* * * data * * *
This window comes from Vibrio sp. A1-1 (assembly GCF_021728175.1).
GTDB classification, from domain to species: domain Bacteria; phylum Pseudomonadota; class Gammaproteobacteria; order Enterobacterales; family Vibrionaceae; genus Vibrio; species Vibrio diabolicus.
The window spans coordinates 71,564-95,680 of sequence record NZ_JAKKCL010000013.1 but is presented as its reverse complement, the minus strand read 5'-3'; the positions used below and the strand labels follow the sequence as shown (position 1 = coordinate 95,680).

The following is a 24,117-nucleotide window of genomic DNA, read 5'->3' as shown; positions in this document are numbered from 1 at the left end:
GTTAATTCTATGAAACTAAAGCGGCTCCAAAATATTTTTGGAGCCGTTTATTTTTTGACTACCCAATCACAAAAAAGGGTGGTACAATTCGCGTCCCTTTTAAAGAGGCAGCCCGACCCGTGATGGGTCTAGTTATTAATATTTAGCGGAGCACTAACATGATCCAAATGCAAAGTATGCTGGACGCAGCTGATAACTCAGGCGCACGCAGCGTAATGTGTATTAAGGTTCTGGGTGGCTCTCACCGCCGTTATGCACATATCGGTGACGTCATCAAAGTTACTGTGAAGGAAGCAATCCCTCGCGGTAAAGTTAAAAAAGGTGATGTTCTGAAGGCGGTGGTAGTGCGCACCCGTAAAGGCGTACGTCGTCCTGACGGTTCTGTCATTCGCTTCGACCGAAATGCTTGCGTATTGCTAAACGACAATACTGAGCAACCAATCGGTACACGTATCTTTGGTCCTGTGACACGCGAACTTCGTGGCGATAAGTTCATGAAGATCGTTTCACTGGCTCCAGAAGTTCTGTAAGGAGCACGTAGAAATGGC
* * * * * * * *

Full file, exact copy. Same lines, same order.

This window comes from Vibrio sp. A1-1 (assembly GCF_021728175.1).
GTDB classification, from domain to species: domain Bacteria; phylum Pseudomonadota; class Gammaproteobacteria; order Enterobacterales; family Vibrionaceae; genus Vibrio; species Vibrio diabolicus.
The window spans coordinates 71,564-95,680 of sequence record NZ_JAKKCL010000013.1 but is presented as its reverse complement, the minus strand read 5'-3'; the positions used below and the strand labels follow the sequence as shown (position 1 = coordinate 95,680).

The following is a 24,117-nucleotide window of genomic DNA, read 5'->3' as shown; positions in this document are numbered from 1 at the left end:
GTTAATTCTATGAAACTAAAGCGGCTCCAAAATATTTTTGGAGCCGTTTATTTTTTGACTACCCAATCACAAAAAAGGGTGGTACAATTCGCGTCCCTTTTAAAGAGGCAGCCCGACCCGTGATGGGTCTAGTTATTAATATTTAGCGGAGCACTAACATGATCCAAATGCAAAGTATGCTGGACGCAGCTGATAACTCAGGCGCACGCAGCGTAATGTGTATTAAGGTTCTGGGTGGCTCTCACCGCCGTTATGCACATATCGGTGACGTCATCAAAGTTACTGTGAAGGAAGCAATCCCTCGCGGTAAAGTTAAAAAAGGTGATGTTCTGAAGGCGGTGGTAGTGCGCACCCGTAAAGGCGTACGTCGTCCTGACGGTTCTGTCATTCGCTTCGACCGAAATGCTTGCGTATTGCTAAACGACAATACTGAGCAACCAATCGGTACACGTATCTTTGGTCCTGTGACACGCGAACTTCGTGGCGATAAGTTCATGAAGATCGTTTCACTGGCTCCAGAAGTTCTGTAAGGAGCACGTAGAAATGGC